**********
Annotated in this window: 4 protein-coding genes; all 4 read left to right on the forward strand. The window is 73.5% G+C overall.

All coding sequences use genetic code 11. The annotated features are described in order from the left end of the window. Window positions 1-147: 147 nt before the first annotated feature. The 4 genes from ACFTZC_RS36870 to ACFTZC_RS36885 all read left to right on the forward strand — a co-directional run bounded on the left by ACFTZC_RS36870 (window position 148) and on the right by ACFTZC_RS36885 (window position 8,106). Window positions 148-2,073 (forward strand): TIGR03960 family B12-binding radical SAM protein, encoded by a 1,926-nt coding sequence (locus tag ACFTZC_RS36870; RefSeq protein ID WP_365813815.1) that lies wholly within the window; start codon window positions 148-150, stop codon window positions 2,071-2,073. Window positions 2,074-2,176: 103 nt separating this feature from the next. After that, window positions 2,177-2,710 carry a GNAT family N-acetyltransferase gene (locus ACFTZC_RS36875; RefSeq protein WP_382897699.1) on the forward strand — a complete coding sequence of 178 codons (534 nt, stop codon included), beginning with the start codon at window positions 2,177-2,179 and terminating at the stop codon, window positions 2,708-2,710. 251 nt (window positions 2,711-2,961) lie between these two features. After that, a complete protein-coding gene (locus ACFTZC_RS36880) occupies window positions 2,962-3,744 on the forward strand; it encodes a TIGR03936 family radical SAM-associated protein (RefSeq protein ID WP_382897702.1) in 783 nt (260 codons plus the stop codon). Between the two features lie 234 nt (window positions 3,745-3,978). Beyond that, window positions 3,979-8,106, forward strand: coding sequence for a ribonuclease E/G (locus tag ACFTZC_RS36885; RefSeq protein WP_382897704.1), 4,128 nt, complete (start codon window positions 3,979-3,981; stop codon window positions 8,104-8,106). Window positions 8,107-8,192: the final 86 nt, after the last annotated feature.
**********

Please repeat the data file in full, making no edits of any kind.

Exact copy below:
Annotated in this window: 4 protein-coding genes; all 4 read left to right on the forward strand. The window is 73.5% G+C overall.

All coding sequences use genetic code 11. The annotated features are described in order from the left end of the window. Window positions 1-147: 147 nt before the first annotated feature. The 4 genes from ACFTZC_RS36870 to ACFTZC_RS36885 all read left to right on the forward strand — a co-directional run bounded on the left by ACFTZC_RS36870 (window position 148) and on the right by ACFTZC_RS36885 (window position 8,106). Window positions 148-2,073 (forward strand): TIGR03960 family B12-binding radical SAM protein, encoded by a 1,926-nt coding sequence (locus tag ACFTZC_RS36870; RefSeq protein ID WP_365813815.1) that lies wholly within the window; start codon window positions 148-150, stop codon window positions 2,071-2,073. Window positions 2,074-2,176: 103 nt separating this feature from the next. After that, window positions 2,177-2,710 carry a GNAT family N-acetyltransferase gene (locus ACFTZC_RS36875; RefSeq protein WP_382897699.1) on the forward strand — a complete coding sequence of 178 codons (534 nt, stop codon included), beginning with the start codon at window positions 2,177-2,179 and terminating at the stop codon, window positions 2,708-2,710. 251 nt (window positions 2,711-2,961) lie between these two features. After that, a complete protein-coding gene (locus ACFTZC_RS36880) occupies window positions 2,962-3,744 on the forward strand; it encodes a TIGR03936 family radical SAM-associated protein (RefSeq protein ID WP_382897702.1) in 783 nt (260 codons plus the stop codon). Between the two features lie 234 nt (window positions 3,745-3,978). Beyond that, window positions 3,979-8,106, forward strand: coding sequence for a ribonuclease E/G (locus tag ACFTZC_RS36885; RefSeq protein WP_382897704.1), 4,128 nt, complete (start codon window positions 3,979-3,981; stop codon window positions 8,104-8,106). Window positions 8,107-8,192: the final 86 nt, after the last annotated feature.